I think there are plenty of room for different tools and alternative solutions.

I have only browsed some documentation and I haven’t used AndroMDA so I can't really compare them, but I can give you my view of textual DSLs and Sculptor. I don’t expect that we will agree on anything but it might be interesting for the discussion.

Sculptor uses openArchitectureWare (oAW) XText to define the grammar of the textual DSL. It is very easy to use. The Eclipse editor for the DSL is generated by oAW and it is good, but not perfect. I’m sure the oAW team will improve the editor.

I don’t think UML is the perfect language to describe everything in the problem domain we are focusing on. I feel more productive in a textual notation than in UML, but that is a matter of taste. We have ideas of new features, especially in the presentation layer, that we think are better expressed in a textual DSL than in UML.

Textual DSLs have all the benefits of ordinary text source code, such as searching, copy-paste, merging and so on. Additionally the roundtrip is shorter and you get immediate feedback of model constraint checking directly when you edit the DSL text.

I think it is described nicely in XText documentation:

Does this sound familiar to you?
Oh, I need to rename this misspelled property within our domainmodel. Ok, so let's startup this big UML monster... and by the way let's get a new cup of coffee. Cool, it has been started up already.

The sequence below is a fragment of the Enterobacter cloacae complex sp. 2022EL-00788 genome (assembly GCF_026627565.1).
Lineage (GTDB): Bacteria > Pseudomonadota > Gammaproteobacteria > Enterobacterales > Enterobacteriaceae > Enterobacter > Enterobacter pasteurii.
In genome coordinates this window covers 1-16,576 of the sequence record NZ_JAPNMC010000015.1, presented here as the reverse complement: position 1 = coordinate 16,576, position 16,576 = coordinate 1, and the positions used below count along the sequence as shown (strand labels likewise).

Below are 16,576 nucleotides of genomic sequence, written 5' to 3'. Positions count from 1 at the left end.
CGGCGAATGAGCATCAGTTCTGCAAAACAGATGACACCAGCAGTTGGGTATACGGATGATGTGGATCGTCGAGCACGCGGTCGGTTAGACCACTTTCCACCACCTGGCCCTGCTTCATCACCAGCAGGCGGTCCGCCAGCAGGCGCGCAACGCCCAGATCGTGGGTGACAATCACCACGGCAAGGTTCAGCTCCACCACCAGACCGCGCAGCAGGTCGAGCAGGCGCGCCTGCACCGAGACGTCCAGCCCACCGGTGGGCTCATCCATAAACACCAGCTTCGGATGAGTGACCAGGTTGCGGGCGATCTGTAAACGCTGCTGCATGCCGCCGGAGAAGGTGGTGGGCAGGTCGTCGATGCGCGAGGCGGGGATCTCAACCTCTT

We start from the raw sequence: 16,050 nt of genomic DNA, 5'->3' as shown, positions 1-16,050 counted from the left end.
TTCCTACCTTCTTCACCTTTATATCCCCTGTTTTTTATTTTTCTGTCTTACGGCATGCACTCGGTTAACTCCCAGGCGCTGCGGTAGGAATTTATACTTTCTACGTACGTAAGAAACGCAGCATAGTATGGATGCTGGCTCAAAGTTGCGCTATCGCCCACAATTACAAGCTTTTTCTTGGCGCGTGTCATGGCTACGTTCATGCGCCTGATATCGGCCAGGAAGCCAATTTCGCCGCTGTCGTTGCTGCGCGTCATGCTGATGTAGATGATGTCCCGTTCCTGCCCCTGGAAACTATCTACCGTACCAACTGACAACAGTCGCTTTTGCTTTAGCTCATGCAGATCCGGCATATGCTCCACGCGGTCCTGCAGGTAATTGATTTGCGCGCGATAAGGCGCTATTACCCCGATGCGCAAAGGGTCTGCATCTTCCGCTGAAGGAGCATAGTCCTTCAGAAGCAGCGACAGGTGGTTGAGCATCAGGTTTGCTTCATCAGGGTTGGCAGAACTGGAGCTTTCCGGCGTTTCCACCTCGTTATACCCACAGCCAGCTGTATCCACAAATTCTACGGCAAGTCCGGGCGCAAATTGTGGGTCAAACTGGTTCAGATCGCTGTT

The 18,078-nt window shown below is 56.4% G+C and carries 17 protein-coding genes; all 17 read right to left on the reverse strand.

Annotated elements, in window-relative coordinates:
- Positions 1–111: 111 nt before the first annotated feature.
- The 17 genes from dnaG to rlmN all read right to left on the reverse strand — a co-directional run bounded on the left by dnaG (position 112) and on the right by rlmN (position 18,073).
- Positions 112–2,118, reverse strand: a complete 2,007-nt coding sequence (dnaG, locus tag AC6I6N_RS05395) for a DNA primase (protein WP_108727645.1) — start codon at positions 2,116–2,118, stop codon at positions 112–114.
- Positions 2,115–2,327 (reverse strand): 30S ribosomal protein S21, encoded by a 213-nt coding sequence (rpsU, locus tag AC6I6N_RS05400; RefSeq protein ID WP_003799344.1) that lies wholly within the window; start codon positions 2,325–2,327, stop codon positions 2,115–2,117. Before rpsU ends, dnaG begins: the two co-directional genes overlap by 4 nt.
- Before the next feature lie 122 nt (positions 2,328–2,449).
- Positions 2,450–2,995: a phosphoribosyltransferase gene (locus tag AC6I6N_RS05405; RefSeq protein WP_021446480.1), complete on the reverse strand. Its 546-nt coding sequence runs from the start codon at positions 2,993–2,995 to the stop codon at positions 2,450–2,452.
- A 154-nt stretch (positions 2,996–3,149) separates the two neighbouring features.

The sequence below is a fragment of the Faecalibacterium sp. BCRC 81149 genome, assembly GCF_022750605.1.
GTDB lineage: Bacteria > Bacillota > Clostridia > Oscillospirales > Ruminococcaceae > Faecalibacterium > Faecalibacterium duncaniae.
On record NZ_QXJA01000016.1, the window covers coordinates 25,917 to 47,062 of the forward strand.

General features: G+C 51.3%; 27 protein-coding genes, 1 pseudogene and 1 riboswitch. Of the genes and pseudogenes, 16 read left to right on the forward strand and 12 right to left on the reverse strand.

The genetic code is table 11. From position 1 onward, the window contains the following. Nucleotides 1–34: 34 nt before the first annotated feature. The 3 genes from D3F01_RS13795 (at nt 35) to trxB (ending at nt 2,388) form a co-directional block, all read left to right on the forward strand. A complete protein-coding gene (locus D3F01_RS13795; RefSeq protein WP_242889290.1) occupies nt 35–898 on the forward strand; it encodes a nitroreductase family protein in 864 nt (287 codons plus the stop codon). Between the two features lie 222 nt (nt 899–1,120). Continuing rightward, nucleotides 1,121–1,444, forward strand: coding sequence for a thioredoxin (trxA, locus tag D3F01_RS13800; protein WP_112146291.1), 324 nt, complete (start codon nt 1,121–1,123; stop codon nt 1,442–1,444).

Grabbing the mouse, clicking through the different diagrams and graph visualizations... Ahhh, there is the name of the property right down there in the properties view. Let's change it, export it to XMI (...drinking coffee), starting the oAW generator (in a jiffy ;-)). Oh, it's not allowed for the property to be named that way, a constraint says that properties names should start with a lower case letter. Ok, let's change that and again reexport...
Some moments later, everything seems to works (tests are green). Ok let's check it in! Oh someoneelse has also modified the model! Aaarrrgggh....
Think of this:
Want to change a properties name? Ok, open the respective text file, rename the properties name and save it. The editor complains about a violated constraint. Ok fix the issue, save again and generate. Check the changes into SVN (CVS). Oh there is a conflict, ok, let's simply merge it using Diff.
And now? Let's have a cup of coffee :-)

AndroMDA team has also realized that UML is not good for everything and one of the main goals with version 4 is to support non UML meta models, i.e. non UML DSLs.

Yes, the quality of the generated code is important.

Sculptor captures a lot of the concepts/patterns from Domain-Driven Design, e.g. Repository instead of DAO, Entities and ValueObjects as core elements in the domain model (AndroMDA Spring cartridge also has ValueObjects, but that is not the same, it is DTOs, which is a rather unpopular pattern nowadays).

Sculptor provides a small but important runtime framework (which you can replace). It is important to not generate more than necessary. I'm not sure if the AndroMDA cartridges use that approach? It is better to place generic stuff in a framework and only generate what is really needed. E.g. generation of generic CRUD operations for DAOs, as is done in AndroMDA Spring/Hibernate cartridge is not the way Sculptor has solved it.
ThorQue said…
It's a pity that the discussion is about AndroMDA vs. openArchitectureWare. The article by Patrik offers something more. He has implemented a powerful framework? enables you to develop very quick a software product.
But about this aspects of Sculptor you don't write any word :(